Occasional reflections on Life, the World, and Mathematics

Posts tagged ‘paradox’

The unexpected autocracy

One of my favourite logic paradoxes (does everyone have favourite logic paradoxes?) goes by the name of The Unexpected Hanging. There are numerous versions, but a standard story is: A man has been condemned to death for some crime. The judge tells him, “Today is Monday. You are to be hanged at noon some day in the next week, but you will not know until the morning of the day of the hanging which day it will be.” The man then reasons, it can’t be Sunday, because if I haven’t been hanged by Saturday noon, I’ll know it must be Sunday, which would contradict the judge’s order. Since it can’t be Sunday, if we get to Friday afternoon, I’ll know it must be Saturday. Again a contradiction. So it can’t be Saturday. Working backward in this way, he is confident that he cannot be hanged at all. But then Thursday dawns, and he is hanged, and he never anticipated it.

I was thinking about this, particularly in the light of this comment by Josh Marshall:

One thing we can say in Donald Trump’s favor, there was no bait and switch. They told us they would do all of this and more.

It’s true, and I’m not surprised. And yet… Trump did say he would ban Muslims. He would build a wall. He would ban abortion. He would revoke the Affordable Care Act. And yet, at the same time, he was saying over and over again, I’m going to be unpredictable. I won’t say what I’m really going to do. More than that, his whole demeanor suggested that you couldn’t believe the specifics of what he was saying. So, in the end, he does exactly what he said he would do, and it actually is somewhat surprising. (more…)

Paradoxical times

I remember in my childhood, maybe when I was ten or so, talking with my brother about the weird counterfactual possibility that someone could be elected president without winning a majority of votes. Of course, we imagined the most extreme possibility, a candidate winning by one vote in a minimum collection of states, and getting not a single vote in the rest, so that he could attain the presidency with (we worked out) only about one quarter of the votes.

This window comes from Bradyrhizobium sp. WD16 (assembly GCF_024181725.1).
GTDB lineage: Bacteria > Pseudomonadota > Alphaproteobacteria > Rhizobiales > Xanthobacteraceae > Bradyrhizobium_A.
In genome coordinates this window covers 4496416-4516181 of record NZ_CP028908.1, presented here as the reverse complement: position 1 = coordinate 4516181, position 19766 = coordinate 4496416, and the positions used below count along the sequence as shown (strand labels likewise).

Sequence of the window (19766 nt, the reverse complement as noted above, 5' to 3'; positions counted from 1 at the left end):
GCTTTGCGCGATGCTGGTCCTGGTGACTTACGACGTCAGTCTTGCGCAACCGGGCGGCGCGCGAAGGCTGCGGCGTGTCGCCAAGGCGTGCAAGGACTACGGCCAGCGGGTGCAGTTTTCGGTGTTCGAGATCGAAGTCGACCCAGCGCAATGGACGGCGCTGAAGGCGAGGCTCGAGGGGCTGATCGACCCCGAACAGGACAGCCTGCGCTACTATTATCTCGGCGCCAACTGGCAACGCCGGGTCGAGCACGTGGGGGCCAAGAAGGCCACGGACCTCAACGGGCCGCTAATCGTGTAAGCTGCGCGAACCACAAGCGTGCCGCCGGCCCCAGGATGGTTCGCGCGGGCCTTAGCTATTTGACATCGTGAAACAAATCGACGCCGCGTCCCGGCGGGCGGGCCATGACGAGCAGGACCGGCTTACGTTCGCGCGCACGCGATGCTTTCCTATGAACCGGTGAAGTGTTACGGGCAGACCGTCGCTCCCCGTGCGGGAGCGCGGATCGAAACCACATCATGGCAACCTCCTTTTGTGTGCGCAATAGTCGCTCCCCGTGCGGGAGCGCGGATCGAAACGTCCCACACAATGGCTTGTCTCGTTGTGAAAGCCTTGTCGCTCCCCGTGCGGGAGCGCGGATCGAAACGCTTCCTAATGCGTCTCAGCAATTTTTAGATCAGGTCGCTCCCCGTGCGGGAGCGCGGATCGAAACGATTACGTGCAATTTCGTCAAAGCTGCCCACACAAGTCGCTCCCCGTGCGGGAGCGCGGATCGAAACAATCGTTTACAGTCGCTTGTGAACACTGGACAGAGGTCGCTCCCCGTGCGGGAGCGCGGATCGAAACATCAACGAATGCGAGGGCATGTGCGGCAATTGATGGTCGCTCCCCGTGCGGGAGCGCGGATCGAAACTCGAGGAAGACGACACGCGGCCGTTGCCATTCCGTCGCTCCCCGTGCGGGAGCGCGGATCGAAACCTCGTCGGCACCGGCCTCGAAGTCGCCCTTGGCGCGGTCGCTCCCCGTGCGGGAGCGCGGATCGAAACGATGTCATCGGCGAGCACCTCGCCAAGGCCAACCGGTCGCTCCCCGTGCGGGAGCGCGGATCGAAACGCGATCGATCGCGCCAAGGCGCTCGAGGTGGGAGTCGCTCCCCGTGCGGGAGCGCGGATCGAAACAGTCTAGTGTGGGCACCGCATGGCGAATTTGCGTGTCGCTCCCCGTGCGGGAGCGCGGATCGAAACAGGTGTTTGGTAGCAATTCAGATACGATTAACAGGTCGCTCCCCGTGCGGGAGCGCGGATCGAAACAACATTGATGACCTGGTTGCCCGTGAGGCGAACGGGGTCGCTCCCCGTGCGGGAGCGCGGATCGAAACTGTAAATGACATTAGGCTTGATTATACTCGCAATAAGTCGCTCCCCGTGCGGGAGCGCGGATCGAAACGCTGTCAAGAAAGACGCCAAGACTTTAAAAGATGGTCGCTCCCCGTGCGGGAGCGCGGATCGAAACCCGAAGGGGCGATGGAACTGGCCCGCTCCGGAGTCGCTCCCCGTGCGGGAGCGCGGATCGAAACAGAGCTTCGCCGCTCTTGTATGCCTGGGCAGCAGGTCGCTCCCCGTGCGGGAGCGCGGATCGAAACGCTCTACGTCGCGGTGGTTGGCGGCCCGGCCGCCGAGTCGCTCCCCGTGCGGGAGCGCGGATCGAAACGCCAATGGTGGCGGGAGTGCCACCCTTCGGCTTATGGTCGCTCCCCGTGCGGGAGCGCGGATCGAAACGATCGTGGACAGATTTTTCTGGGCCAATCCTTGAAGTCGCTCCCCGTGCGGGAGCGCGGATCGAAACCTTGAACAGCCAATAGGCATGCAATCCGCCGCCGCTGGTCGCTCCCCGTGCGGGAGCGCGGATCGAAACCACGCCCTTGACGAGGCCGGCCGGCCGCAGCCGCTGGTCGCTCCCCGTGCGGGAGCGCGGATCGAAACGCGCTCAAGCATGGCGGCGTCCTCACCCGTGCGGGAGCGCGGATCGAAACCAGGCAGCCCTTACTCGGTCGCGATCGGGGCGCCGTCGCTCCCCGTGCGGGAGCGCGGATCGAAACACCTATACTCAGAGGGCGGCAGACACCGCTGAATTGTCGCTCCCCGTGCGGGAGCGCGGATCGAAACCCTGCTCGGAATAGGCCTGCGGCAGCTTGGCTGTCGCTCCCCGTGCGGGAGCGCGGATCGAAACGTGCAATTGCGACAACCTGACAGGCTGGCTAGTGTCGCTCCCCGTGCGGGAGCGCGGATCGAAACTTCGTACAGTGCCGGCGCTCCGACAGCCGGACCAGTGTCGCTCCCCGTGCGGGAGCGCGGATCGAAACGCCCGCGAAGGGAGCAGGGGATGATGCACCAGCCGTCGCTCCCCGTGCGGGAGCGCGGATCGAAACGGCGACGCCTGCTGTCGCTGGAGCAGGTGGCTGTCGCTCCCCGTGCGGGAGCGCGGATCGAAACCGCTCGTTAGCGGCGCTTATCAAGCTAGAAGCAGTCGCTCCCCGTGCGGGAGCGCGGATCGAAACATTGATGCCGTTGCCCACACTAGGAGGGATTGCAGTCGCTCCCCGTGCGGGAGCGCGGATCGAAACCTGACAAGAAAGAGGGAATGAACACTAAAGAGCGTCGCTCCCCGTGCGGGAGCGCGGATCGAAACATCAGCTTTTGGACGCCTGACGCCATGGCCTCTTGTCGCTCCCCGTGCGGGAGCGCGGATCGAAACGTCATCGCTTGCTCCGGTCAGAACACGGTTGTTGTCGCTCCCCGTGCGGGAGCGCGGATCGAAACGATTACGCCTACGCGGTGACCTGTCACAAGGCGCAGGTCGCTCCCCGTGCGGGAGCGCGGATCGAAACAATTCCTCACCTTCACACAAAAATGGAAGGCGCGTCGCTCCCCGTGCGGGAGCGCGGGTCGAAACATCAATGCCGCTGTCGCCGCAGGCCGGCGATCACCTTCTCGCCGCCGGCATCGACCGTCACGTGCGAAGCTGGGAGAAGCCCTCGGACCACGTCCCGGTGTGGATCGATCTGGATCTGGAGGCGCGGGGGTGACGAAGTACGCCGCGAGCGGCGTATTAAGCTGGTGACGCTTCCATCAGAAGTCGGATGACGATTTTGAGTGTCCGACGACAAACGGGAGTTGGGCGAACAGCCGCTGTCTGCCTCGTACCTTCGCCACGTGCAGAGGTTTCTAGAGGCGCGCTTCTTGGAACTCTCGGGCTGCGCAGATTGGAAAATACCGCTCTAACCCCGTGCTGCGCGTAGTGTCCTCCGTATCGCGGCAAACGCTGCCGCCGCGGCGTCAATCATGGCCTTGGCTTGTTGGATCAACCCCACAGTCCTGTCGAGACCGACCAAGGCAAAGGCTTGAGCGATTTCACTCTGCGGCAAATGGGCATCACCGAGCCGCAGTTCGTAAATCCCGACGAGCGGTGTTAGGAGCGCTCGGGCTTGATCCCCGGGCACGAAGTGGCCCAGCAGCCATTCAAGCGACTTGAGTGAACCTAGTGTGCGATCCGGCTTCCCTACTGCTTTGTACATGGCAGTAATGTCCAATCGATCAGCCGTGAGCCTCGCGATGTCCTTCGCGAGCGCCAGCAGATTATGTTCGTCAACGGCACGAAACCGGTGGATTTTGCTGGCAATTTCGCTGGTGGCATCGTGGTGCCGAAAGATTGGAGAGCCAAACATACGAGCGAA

This was discussed in the same kinds of spooky tones that we used to discuss uncanny notions like that someone could be his own grandfather or God could make a stone so heavy that he couldn’t lift it. When grownups on television tried to defend the Electoral College it was generally in terms of turning small vote majorities into decisive Electoral College majorities, thus enhancing the popular credibility of the vote. Now we’ve gotten used to the Electoral College being used to entrench Republican government against Democratic majorities. Given that it was originally designed to enhance the power of slave states, we can say it’s working as planned.

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